Rock music has its roots in 1940s and 1950s rock and roll and rockabilly, which evolved from blues, country music and other influences. According to Allmusic, "In its purest form, Rock & Roll has three chords, a strong, insistent back beat, and a catchy melody. Early rock & roll drew from a variety of sources, primarily blues, R&B, and country, but also gospel, traditional pop, jazz, and folk. All of these influences combined in a simple, blues-based song structure that was fast, danceable, and catchy.
In the late 1960s, rock music was blended with folk music to create folk rock, blues to create blues-rock and with jazz, to create jazz-rock fusion, and with electrical instrument ambiance to create psychedelic rock. In the 1970s, rock incorporated influences from soul, funk, and latin music. Also in the 1970s, rock developed a number of subgenres, such as soft rock, glam rock, heavy metal, hard rock, progressive rock, and punk rock. Rock subgenres that emerged in the 1980s included New Wave, hardcore punk and alternative rock. In the 1990s, rock subgenres included grunge, Britpop, indie rock, and nu metal.
A group of musicians specializing in rock music is called a rock band or rock group. Many rock groups consist of a guitarist, lead singer, bass guitarist, and a drummer, forming a quartet. Some groups omit one or more of these roles and/or utilize a lead singer who plays an instrument while singing, sometimes forming a trio or duo; others include additional musicians such as one or two rhythm guitarists and/or a keyboardist. More rarely, groups also utilize stringed instruments such as violins or cellos, and/or horns like saxophones, trumpets or trombones.
There is much debate as to what should be considered the first rock & roll record. One leading contender is "Rocket 88" by Jackie Brenston and his Delta Cats (in fact, Ike Turner and his band The Kings of Rhythm), recorded by Sam Phillips for Sun Records in 1951. Four years later, Bill Haley's "Rock Around the Clock" (1955) became the first rock and roll song to top Billboard magazine's main sales and airplay charts, and opened the door worldwide for this new wave of popular culture. Rolling Stone magazine argued in 2004 that "That's All Right (Mama)" (1954), Elvis Presley's first single for Sun Records in Memphis, was the first rock and roll record. But, at the same time, Big Joe Turner's "Shake, Rattle & Roll", later covered by Haley, was already at the top of the Billboard R&B charts. Other artists with early rock and roll hits included Chuck Berry, Bo Diddley, Fats Domino, Little Richard, Jerry Lee Lewis and Gene Vincent.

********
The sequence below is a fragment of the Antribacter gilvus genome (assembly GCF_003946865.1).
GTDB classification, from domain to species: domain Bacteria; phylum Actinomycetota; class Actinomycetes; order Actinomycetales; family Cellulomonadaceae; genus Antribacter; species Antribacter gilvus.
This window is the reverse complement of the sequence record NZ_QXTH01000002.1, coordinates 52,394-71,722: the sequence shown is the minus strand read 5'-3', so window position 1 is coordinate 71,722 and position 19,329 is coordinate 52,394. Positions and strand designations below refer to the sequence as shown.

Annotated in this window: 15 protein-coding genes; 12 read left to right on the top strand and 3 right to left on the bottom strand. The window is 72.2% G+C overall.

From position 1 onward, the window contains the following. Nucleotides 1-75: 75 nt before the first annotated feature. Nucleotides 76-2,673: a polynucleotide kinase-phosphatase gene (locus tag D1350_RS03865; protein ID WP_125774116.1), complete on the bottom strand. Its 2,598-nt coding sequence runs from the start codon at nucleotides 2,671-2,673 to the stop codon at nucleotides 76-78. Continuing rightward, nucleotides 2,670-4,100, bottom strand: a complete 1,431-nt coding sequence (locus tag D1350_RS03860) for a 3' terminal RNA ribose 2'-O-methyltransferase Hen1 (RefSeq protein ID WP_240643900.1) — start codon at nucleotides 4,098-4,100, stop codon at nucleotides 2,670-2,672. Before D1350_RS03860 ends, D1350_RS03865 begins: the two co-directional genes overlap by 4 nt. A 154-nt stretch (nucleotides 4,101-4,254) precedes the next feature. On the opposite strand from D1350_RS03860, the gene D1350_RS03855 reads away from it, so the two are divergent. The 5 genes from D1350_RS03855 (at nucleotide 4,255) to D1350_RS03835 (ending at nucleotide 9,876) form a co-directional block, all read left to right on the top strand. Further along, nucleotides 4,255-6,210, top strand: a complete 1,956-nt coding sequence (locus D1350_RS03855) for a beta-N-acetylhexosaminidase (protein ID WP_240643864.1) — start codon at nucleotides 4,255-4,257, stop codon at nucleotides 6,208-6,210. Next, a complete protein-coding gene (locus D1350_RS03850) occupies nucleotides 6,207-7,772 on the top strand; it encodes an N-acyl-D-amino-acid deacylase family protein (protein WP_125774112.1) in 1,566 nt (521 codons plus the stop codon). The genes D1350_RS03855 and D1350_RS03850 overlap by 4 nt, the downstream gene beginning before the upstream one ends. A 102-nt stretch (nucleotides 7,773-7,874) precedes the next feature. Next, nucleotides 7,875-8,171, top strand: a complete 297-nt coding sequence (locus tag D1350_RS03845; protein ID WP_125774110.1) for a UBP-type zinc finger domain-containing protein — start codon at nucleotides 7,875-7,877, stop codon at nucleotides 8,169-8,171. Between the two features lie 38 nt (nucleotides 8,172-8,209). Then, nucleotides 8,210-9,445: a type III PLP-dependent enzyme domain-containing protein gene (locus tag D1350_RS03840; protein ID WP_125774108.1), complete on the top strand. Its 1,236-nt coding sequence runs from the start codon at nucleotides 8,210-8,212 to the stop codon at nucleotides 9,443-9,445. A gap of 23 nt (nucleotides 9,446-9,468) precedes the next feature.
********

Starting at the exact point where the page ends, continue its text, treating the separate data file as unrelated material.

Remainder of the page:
The 1950s saw the growth in popularity of the electric guitar, and the development of a specifically rock and roll style of playing through such exponents as Berry, Link Wray, and Scotty Moore. It also saw major developments in recording technology such as multitrack recording developed by Les Paul, and the electronic treatment of sound by such innovators as Joe Meek. All these developments were important influences on later rock music.
The social effects of rock and roll were worldwide and massive. Far beyond simply a musical style, rock and roll influenced lifestyles, fashion, attitudes, and language. In addition, rock and roll may have helped the cause of the civil rights movement because both African American teens and white American teens enjoyed the music. However, by the early 1960s, much of the initial musical impetus and social radicalism of rock and roll had become dissipated, with the growth of teen idols, an emphasis on dance crazes, and the development of lightweight teenage pop music.
Cliff Richard had the first British rock 'n' roll hit with "Move It", effectively ushering in the sound of British rock. At the start of the 1960s, his backing group The Shadows was one of a number of groups having success with surf music instrumentals. And while rock 'n' roll was fading into lightweight pop and schmaltzy ballads, at clubs and local dances British rock groups, heavily influenced by blues-rock pioneers like Alexis Korner, were starting to play with an intensity and drive seldom found in white American acts.
By the end of 1962, the British rock scene had started with groups like the Beatles drawing on a wide range of American influences including soul music, rhythm and blues and surf music. Initially, they reinterpreted standard American tunes, playing for dancers doing the twist, for example. These groups eventually infused their original rock compositions with increasingly complex musical ideas and a distinctive sound.